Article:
Catching up with Pat Loud, America’s first reality TV star
The matriarch of the revolutionary PBS series An American Family discusses divorce, her son Lance, and the current state of television.
Lance Loud was at the Santa Barbara Museum, waiting for a fashion show to start, when dialed-out, track-marked heiress Edie Sedgwick came bounding up to him and the camera crew, but mostly the camera crew, that was filming Loud for the reality television series An American Family. It was November 15, 1971. More importantly, it was the night before Sedgwick’s death from an overdose of barbiturates.
At the fashion show’s afterparty, Sedgwick was berated by Veronica Janeway. She loudly accused Sedgwick of being a heroin addict. “Those aren’t heroin marks; that’s from a cat,” Jeffrey Post, Sedwick’s brother-in-law, rebutted. Sedgwick took great offense, went home and, the next morning, didn’t wake up.
The ex-Warhol muse’s death isn’t a mystery. She’d gone the same way as Marilyn Monroe and Judy Garland had before her. But the last surviving footage of Sedgwick taken that night never aired. It was scrubbed from An American Family and, if accounts are to be believed, was unceremoniously destroyed. Rather curiously, a New York Observer interview with Lance Loud ran in the early ‘00s in which he admitted that in that unused footage, his mother Pat allegedly accused him of “delivering the coup de grâce to Edie Sedgwick.”
“Oh God, I’ll tell you what happened,” Pat, now 92 and living alone in Los Angeles, recently told me by phone.
“I had a very bad cold and Lance had a guy visiting him, Norman Fisher. And Norman, turns out, was the drug dealer to the stars in New York City. They went to the opening and the camera crew followed them. And when the lights came on, Edie Sedgwick – I saw the footage – came running up to the cameras and she was almost inarticulate, almost unable to speak. She was either high or drunk or both,” she says.
“They were talking and Lance offered to take her home, and she let him. So he took her home and the next morning Jack Baker called me around 10:00 am and he told me that she was dead. And so I called Lance. I said, ‘You did not do drugs or anything, did you?’ And he said no. He saw this table by [Sedgwick’s] door that was just filled with prescription bottles. And that was all; he dropped her off and left… PBS threw out all the outtakes away. So that’s the story of that.”
Pat Loud has many stories like this. Stories of excess and early American fame and interactions with icons of counterculture. She must, as arguably the first ever reality television star. An American Family was in production for seven months, cost $1.2 million to make, and produced 300 hours of footage. The premise of the series was to film an average but attractive middle-class American family, to drill into the wood of a workaday suburban family unit.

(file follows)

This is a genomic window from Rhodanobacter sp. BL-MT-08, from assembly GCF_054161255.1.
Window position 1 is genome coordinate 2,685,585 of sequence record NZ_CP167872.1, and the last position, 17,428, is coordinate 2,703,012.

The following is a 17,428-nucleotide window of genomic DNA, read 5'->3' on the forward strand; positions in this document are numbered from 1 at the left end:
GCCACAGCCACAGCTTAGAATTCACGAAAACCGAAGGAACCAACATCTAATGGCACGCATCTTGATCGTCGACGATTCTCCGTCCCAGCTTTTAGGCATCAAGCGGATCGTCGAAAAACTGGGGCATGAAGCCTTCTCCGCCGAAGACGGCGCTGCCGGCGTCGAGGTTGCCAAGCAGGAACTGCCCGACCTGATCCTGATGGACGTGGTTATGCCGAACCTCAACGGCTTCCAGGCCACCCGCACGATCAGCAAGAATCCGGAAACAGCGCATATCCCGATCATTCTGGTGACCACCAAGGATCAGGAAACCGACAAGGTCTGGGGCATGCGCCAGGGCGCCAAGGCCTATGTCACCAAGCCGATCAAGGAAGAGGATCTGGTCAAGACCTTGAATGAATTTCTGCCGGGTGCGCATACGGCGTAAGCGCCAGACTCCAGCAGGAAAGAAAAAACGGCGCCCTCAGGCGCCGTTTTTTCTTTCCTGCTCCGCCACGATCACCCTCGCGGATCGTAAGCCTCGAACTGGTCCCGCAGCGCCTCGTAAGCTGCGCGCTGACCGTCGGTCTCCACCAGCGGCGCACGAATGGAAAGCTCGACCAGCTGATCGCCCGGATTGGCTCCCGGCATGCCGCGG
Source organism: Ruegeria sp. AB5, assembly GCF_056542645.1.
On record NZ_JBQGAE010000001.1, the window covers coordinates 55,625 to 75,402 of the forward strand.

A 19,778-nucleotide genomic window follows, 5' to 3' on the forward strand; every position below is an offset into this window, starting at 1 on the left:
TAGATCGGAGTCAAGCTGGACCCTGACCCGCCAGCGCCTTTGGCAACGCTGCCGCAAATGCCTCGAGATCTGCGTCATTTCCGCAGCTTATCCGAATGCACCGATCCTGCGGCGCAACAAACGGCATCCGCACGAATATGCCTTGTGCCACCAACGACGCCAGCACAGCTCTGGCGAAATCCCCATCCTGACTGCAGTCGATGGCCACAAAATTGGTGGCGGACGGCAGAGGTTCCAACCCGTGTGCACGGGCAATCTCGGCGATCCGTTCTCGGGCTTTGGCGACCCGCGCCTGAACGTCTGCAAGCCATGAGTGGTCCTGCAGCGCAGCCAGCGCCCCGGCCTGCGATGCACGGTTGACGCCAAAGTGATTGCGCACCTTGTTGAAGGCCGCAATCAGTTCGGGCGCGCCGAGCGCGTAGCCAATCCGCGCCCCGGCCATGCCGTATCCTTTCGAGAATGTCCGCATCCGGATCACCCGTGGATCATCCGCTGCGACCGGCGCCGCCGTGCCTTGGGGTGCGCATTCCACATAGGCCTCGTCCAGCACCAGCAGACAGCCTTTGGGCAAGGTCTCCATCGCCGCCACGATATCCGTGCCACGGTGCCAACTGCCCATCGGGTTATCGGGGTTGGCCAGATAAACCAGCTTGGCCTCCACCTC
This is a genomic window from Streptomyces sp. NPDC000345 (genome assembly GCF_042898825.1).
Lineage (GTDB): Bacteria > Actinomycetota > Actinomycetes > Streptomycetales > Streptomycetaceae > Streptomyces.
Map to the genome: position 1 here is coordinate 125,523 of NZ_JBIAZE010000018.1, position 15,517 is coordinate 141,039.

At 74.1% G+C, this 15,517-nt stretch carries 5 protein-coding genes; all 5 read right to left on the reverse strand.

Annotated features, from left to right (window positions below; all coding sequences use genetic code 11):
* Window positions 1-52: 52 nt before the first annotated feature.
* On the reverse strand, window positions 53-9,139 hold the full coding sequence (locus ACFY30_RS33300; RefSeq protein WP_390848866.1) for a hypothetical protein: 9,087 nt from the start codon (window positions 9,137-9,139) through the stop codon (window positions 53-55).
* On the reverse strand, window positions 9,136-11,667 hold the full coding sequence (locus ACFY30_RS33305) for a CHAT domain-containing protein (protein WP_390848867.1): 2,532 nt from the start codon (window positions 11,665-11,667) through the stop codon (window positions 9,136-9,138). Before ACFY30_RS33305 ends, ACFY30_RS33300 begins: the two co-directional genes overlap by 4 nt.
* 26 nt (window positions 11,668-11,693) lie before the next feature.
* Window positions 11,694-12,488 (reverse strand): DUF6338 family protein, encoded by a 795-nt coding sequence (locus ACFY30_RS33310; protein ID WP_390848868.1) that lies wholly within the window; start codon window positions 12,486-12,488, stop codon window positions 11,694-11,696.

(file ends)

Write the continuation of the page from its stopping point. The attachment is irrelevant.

The Louds – father Bill, mother Pat, sons Grant, Lance and Kevin and daughters Delilah and Michele – provided that domestic drama. When it debuted on PBS in early 1973, 10 million viewers across the country were glued to their sets, watching and judging and tsk-ing as Bill frequently left town for work, Pat announced she wanted a divorce on air, and Lance came out as gay during the remaining days of America’s white picket fence era. Though it would be dismissed as milquetoast in today’s hot tub-wanking celebrity-choked landscape, at the time it was unprecedented. And though it’s contested, An American Family was the first ever reality TV show.
The Louds became the poster family for this American life.
I’m so excited to talk to you.
Pat Loud: I don’t even know how you people even remember who the hell I am!
Where am I reaching you?
Pat Loud: I’m at home in Los Angeles. I have a very small little Spanish 1926 cottage not far from Paramount Studios. I’ve been here for 18 years – a long time.
How do you spend your days?
Pat Loud: I’m old now. I’m 92 years old, so I don’t have to get up and cook breakfast for five kids and a husband anymore. I don’t get up very early; I get up at 8:30 or 9:00 am every morning and then I read the New York Times. I do that every morning and take a nap in the afternoon. Then do a little exercise. Then I have friends over for cocktails around 5:00 pm, have dinner and go to bed.
What’s the biggest misconception about you?
Pat Loud: I have no idea. I don’t know if people even – I’m surprised that you guys dug me out of the dim, dark past. [laughs]
I read this very old interview after An American Family came out and you said, “I can’t believe I am portrayed to be so cold.”
Pat Loud: I’m kind of a private person. I don’t think I was very relaxed at all during that filming. And our house was the house that all the kids came to. We had five kids that were very close together and all the other kids came up to our house to entertain themselves and play music and dance and eat. We had a very happy, very full house every weekend. And I’m sorry that didn’t show up in any way or form during the filming. I don’t think that that was portrayed properly.
What made you say yes to having your family filmed?
Pat Loud: Honey, that is such a loaded question. You have no idea. [Laughs] There are so many answers to that. In the first place, we were only going to do it for two weeks. [Producer Craig Gilbert] was going to do [a family on] the West Coast, somewhere in the middle and then East Coast. There were going to be three or four different families. Then he decided to do it all on us. I don’t know why.
I had many reasons I wanted to do it for that short period of time. Mainly, I was very proud of my children and Grant was such an outstanding gifted singer and guitar player. I thought that would be good for him. And I was having marital problems. I thought, maybe somebody ought to take a good look at this big family. I was very naive. Very naive.